This radiation can be produced by electric currents or other charge currents moving the right way, energy from excited states in molecules and atoms, thermal radiation, etc.
Thermal radiation given off by all objects that can absorb some form of light. The total energy given off is proportional to the fourth power of the temperature from absolute zero, the area, and the amount the object absorbs light. The radiation has a shape kind of similar to a bell curve, with the peak frequency proportional to the temperature (so hotter objects glow infrared, red, yellow, etc. as the peak frquency gets higher and higher.), but all radiation is given out in higher amounts at higher temperatures. Sometimes, the fraction of incoming radiation absorbed/emitted changes with frequency, and some absorption is due to quantum effects, molecular excitations, radio receivers, chemical reactions, etc. rather than directly heating up the object.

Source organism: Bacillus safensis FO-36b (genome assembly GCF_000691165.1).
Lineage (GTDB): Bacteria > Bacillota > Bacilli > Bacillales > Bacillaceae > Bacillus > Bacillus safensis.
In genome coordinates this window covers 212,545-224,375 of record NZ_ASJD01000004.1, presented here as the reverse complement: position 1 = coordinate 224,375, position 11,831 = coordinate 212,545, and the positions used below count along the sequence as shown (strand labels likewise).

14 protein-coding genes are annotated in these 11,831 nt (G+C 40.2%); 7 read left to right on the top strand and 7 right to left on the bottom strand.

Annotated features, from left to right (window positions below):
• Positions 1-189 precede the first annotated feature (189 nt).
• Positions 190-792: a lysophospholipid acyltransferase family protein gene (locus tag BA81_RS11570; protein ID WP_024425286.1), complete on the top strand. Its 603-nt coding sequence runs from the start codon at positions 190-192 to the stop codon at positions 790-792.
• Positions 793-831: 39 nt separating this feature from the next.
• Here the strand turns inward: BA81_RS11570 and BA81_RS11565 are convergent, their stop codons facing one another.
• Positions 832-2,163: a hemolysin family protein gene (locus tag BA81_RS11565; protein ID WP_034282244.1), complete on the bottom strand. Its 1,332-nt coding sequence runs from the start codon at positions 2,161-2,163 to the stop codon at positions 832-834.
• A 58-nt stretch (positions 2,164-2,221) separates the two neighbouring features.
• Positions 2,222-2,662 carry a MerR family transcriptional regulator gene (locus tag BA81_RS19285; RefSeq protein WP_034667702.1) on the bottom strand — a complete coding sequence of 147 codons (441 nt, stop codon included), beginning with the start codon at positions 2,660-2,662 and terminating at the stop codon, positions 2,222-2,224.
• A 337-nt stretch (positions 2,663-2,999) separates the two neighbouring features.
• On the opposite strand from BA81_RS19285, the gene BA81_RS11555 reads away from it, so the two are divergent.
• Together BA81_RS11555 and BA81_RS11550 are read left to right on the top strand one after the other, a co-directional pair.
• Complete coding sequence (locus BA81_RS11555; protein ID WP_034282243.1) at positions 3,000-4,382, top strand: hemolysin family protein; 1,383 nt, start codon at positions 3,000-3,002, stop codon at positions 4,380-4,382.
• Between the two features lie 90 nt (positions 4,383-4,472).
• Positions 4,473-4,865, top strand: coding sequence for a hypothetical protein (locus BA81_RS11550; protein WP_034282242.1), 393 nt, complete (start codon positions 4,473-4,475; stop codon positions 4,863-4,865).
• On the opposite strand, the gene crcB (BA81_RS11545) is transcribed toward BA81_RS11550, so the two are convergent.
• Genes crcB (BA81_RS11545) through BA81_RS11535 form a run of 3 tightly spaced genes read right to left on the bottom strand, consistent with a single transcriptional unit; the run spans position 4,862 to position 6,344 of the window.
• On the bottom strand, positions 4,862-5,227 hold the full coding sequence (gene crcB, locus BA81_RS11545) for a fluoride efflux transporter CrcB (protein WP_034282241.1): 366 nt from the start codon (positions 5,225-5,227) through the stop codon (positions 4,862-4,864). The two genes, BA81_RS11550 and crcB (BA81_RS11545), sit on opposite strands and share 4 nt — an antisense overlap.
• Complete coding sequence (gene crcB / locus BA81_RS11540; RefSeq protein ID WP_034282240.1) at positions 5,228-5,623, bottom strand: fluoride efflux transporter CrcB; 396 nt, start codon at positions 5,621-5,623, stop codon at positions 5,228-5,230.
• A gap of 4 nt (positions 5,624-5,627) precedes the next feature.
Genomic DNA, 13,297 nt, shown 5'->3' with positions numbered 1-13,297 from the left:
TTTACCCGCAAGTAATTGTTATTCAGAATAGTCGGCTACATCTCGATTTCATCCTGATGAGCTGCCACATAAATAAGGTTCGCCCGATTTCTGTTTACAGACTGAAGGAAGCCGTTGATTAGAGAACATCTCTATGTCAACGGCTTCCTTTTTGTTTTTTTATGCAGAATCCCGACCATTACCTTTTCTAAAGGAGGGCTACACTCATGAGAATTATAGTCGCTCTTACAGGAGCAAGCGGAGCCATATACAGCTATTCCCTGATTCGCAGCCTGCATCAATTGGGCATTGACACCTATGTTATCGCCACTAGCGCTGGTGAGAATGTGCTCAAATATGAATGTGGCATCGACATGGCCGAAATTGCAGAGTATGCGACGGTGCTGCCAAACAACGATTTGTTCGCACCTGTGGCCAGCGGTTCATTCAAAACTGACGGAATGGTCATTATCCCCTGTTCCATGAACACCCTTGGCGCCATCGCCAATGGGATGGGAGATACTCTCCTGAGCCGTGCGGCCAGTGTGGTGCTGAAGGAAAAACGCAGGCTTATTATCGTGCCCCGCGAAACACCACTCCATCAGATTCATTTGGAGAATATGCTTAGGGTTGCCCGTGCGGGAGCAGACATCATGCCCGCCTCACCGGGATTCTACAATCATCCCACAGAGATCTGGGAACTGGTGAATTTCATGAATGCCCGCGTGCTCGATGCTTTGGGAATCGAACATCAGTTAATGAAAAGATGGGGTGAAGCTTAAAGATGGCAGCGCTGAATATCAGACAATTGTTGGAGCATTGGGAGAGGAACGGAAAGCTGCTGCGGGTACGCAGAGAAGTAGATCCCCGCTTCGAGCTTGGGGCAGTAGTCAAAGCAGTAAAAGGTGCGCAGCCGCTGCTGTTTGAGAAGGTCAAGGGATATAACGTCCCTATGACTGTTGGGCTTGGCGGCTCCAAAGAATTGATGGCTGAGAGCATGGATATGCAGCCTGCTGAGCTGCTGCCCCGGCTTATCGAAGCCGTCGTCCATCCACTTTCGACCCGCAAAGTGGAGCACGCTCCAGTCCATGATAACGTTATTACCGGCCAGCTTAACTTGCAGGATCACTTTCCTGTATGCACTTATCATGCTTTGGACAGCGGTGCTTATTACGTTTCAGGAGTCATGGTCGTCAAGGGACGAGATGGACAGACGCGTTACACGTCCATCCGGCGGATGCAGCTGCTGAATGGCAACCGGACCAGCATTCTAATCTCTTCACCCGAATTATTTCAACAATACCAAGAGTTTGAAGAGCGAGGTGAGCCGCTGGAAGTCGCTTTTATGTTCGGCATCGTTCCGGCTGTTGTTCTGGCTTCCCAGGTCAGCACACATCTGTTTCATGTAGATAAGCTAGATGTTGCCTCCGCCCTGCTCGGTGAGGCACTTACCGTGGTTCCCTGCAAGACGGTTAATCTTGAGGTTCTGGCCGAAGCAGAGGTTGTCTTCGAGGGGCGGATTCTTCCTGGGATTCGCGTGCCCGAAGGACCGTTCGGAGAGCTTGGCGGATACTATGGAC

Energy from the sun is mostly coming in as visible light, as the peak radiation from the sun comes in this area of the spectrum, but at most earth temperatures the radiation will leave as infrared. Because the energy coming in from the sun balances with energy leaving the earth, it means more energy is leaving as infrared, but coming in as visible. The greenhouse gases absorb infrared radiation much more effectively than visible light.